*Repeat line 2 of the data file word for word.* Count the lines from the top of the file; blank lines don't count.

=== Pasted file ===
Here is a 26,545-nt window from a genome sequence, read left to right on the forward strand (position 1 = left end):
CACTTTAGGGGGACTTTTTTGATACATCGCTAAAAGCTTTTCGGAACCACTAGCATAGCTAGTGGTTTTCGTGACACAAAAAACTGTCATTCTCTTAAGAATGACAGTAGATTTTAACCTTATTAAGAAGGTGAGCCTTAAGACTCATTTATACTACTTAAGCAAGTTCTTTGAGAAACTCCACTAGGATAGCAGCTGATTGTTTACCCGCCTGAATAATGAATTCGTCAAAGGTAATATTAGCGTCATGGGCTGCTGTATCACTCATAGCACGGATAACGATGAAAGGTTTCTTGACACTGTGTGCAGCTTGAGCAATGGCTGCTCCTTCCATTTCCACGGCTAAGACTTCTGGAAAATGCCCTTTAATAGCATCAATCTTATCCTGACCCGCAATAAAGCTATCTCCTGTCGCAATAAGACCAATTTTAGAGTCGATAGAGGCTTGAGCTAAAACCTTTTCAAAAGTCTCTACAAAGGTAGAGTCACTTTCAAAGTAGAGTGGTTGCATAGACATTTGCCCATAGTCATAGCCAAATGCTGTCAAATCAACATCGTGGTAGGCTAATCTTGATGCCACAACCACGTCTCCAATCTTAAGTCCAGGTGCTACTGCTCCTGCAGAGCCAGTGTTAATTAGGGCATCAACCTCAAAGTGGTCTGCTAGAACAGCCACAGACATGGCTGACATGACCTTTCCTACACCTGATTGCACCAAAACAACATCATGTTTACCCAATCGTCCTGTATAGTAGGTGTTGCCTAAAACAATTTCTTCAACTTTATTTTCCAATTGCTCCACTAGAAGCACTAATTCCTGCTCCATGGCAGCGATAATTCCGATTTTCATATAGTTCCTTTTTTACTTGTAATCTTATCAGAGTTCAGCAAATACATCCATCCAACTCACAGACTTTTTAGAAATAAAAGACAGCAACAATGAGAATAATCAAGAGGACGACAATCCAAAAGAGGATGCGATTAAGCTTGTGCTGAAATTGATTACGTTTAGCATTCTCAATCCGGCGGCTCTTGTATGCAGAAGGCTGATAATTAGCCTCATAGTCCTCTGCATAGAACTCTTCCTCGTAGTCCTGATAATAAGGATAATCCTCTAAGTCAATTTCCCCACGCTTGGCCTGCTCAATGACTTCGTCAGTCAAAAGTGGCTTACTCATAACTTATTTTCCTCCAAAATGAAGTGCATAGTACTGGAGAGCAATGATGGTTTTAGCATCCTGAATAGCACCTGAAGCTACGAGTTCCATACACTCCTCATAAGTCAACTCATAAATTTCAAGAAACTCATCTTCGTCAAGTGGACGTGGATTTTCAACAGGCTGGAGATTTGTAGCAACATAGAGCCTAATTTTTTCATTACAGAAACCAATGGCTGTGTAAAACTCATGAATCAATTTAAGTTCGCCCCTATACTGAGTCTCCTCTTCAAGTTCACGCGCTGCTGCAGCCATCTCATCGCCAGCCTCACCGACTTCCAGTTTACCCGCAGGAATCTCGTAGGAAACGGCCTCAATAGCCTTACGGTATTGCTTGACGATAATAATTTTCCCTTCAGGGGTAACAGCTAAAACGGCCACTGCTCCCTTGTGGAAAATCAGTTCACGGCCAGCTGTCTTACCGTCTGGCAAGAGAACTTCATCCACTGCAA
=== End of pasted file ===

CACTTTAGGGGGACTTTTTTGATACATCGCTAAAAGCTTTTCGGAACCACTAGCATAGCTAGTGGTTTTCGTGACACAAAAAACTGTCATTCTCTTAAGAATGACAGTAGATTTTAACCTTATTAAGAAGGTGAGCCTTAAGACTCATTTATACTACTTAAGCAAGTTCTTTGAGAAACTCCACTAGGATAGCAGCTGATTGTTTACCCGCCTGAATAATGAATTCGTCAAAGGTAATATTAGCGTCATGGGCTGCTGTATCACTCATAGCACGGATAACGATGAAAGGTTTCTTGACACTGTGTGCAGCTTGAGCAATGGCTGCTCCTTCCATTTCCACGGCTAAGACTTCTGGAAAATGCCCTTTAATAGCATCAATCTTATCCTGACCCGCAATAAAGCTATCTCCTGTCGCAATAAGACCAATTTTAGAGTCGATAGAGGCTTGAGCTAAAACCTTTTCAAAAGTCTCTACAAAGGTAGAGTCACTTTCAAAGTAGAGTGGTTGCATAGACATTTGCCCATAGTCATAGCCAAATGCTGTCAAATCAACATCGTGGTAGGCTAATCTTGATGCCACAACCACGTCTCCAATCTTAAGTCCAGGTGCTACTGCTCCTGCAGAGCCAGTGTTAATTAGGGCATCAACCTCAAAGTGGTCTGCTAGAACAGCCACAGACATGGCTGACATGACCTTTCCTACACCTGATTGCACCAAAACAACATCATGTTTACCCAATCGTCCTGTATAGTAGGTGTTGCCTAAAACAATTTCTTCAACTTTATTTTCCAATTGCTCCACTAGAAGCACTAATTCCTGCTCCATGGCAGCGATAATTCCGATTTTCATATAGTTCCTTTTTTACTTGTAATCTTATCAGAGTTCAGCAAATACATCCATCCAACTCACAGACTTTTTAGAAATAAAAGACAGCAACAATGAGAATAATCAAGAGGACGACAATCCAAAAGAGGATGCGATTAAGCTTGTGCTGAAATTGATTACGTTTAGCATTCTCAATCCGGCGGCTCTTGTATGCAGAAGGCTGATAATTAGCCTCATAGTCCTCTGCATAGAACTCTTCCTCGTAGTCCTGATAATAAGGATAATCCTCTAAGTCAATTTCCCCACGCTTGGCCTGCTCAATGACTTCGTCAGTCAAAAGTGGCTTACTCATAACTTATTTTCCTCCAAAATGAAGTGCATAGTACTGGAGAGCAATGATGGTTTTAGCATCCTGAATAGCACCTGAAGCTACGAGTTCCATACACTCCTCATAAGTCAACTCATAAATTTCAAGAAACTCATCTTCGTCAAGTGGACGTGGATTTTCAACAGGCTGGAGATTTGTAGCAACATAGAGCCTAATTTTTTCATTACAGAAACCAATGGCTGTGTAAAACTCATGAATCAATTTAAGTTCGCCCCTATACTGAGTCTCCTCTTCAAGTTCACGCGCTGCTGCAGCCATCTCATCGCCAGCCTCACCGACTTCCAGTTTACCCGCAGGAATCTCGTAGGAAACGGCCTCAATAGCCTTACGGTATTGCTTGACGATAATAATTTTCCCTTCAGGGGTAACAGCTAAAACGGCCACTGCTCCCTTGTGGAAAATCAGTTCACGGCCAGCTGTCTTACCGTCTGGCAAGAGAACTTCATCCACTGCAA